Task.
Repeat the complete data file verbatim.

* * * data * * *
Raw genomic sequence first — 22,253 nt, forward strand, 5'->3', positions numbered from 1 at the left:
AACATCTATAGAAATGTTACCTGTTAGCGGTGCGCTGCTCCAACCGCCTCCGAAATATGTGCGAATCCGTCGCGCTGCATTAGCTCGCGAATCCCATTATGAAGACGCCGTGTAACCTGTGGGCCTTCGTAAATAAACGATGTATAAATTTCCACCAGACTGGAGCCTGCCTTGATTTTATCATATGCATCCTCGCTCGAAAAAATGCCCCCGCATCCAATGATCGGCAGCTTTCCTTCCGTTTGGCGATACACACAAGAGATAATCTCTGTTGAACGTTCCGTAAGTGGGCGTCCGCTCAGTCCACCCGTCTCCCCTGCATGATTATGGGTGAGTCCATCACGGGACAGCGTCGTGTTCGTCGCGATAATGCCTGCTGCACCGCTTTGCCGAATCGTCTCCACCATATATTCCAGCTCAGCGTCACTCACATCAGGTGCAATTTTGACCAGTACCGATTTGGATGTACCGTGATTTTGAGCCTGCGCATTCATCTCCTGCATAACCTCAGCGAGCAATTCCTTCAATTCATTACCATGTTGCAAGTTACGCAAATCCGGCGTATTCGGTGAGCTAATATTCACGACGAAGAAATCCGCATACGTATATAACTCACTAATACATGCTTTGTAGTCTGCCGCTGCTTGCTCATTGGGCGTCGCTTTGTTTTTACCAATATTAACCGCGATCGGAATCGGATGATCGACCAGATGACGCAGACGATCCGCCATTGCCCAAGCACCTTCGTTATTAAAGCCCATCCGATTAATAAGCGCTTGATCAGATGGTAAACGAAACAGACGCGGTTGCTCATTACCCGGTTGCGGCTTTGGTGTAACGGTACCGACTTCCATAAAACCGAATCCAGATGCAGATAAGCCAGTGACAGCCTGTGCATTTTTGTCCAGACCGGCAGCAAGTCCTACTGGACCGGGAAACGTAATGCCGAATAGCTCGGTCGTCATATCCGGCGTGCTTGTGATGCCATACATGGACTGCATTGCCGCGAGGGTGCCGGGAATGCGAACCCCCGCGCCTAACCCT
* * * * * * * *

Raw genomic sequence first — 22,253 nt, forward strand, 5'->3', positions numbered from 1 at the left:
AACATCTATAGAAATGTTACCTGTTAGCGGTGCGCTGCTCCAACCGCCTCCGAAATATGTGCGAATCCGTCGCGCTGCATTAGCTCGCGAATCCCATTATGAAGACGCCGTGTAACCTGTGGGCCTTCGTAAATAAACGATGTATAAATTTCCACCAGACTGGAGCCTGCCTTGATTTTATCATATGCATCCTCGCTCGAAAAAATGCCCCCGCATCCAATGATCGGCAGCTTTCCTTCCGTTTGGCGATACACACAAGAGATAATCTCTGTTGAACGTTCCGTAAGTGGGCGTCCGCTCAGTCCACCCGTCTCCCCTGCATGATTATGGGTGAGTCCATCACGGGACAGCGTCGTGTTCGTCGCGATAATGCCTGCTGCACCGCTTTGCCGAATCGTCTCCACCATATATTCCAGCTCAGCGTCACTCACATCAGGTGCAATTTTGACCAGTACCGATTTGGATGTACCGTGATTTTGAGCCTGCGCATTCATCTCCTGCATAACCTCAGCGAGCAATTCCTTCAATTCATTACCATGTTGCAAGTTACGCAAATCCGGCGTATTCGGTGAGCTAATATTCACGACGAAGAAATCCGCATACGTATATAACTCACTAATACATGCTTTGTAGTCTGCCGCTGCTTGCTCATTGGGCGTCGCTTTGTTTTTACCAATATTAACCGCGATCGGAATCGGATGATCGACCAGATGACGCAGACGATCCGCCATTGCCCAAGCACCTTCGTTATTAAAGCCCATCCGATTAATAAGCGCTTGATCAGATGGTAAACGAAACAGACGCGGTTGCTCATTACCCGGTTGCGGCTTTGGTGTAACGGTACCGACTTCCATAAAACCGAATCCAGATGCAGATAAGCCAGTGACAGCCTGTGCATTTTTGTCCAGACCGGCAGCAAGTCCTACTGGACCGGGAAACGTAATGCCGAATAGCTCGGTCGTCATATCCGGCGTGCTTGTGATGCCATACATGGACTGCATTGCCGCGAGGGTGCCGGGAATGCGAACCCCCGCGCCTAACCCT